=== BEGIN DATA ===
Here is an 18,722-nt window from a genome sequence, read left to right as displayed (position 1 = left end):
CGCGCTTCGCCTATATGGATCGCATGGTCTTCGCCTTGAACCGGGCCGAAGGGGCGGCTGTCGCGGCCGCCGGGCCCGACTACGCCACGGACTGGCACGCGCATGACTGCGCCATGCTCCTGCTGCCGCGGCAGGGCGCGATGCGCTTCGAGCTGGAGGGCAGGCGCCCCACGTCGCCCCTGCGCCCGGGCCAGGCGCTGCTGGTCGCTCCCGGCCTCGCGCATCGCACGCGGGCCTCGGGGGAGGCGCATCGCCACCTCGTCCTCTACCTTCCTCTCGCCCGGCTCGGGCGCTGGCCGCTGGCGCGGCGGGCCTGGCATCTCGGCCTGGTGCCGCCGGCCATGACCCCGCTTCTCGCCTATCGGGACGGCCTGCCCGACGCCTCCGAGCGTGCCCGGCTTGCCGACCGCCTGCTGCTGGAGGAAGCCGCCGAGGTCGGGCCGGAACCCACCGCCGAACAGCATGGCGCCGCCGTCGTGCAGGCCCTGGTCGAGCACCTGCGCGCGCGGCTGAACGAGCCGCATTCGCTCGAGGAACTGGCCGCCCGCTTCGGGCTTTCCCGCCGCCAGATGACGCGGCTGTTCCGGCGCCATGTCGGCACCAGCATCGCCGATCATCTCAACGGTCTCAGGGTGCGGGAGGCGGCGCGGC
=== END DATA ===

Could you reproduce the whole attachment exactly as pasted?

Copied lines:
Here is an 18,722-nt window from a genome sequence, read left to right as displayed (position 1 = left end):
CGCGCTTCGCCTATATGGATCGCATGGTCTTCGCCTTGAACCGGGCCGAAGGGGCGGCTGTCGCGGCCGCCGGGCCCGACTACGCCACGGACTGGCACGCGCATGACTGCGCCATGCTCCTGCTGCCGCGGCAGGGCGCGATGCGCTTCGAGCTGGAGGGCAGGCGCCCCACGTCGCCCCTGCGCCCGGGCCAGGCGCTGCTGGTCGCTCCCGGCCTCGCGCATCGCACGCGGGCCTCGGGGGAGGCGCATCGCCACCTCGTCCTCTACCTTCCTCTCGCCCGGCTCGGGCGCTGGCCGCTGGCGCGGCGGGCCTGGCATCTCGGCCTGGTGCCGCCGGCCATGACCCCGCTTCTCGCCTATCGGGACGGCCTGCCCGACGCCTCCGAGCGTGCCCGGCTTGCCGACCGCCTGCTGCTGGAGGAAGCCGCCGAGGTCGGGCCGGAACCCACCGCCGAACAGCATGGCGCCGCCGTCGTGCAGGCCCTGGTCGAGCACCTGCGCGCGCGGCTGAACGAGCCGCATTCGCTCGAGGAACTGGCCGCCCGCTTCGGGCTTTCCCGCCGCCAGATGACGCGGCTGTTCCGGCGCCATGTCGGCACCAGCATCGCCGATCATCTCAACGGTCTCAGGGTGCGGGAGGCGGCGCGGC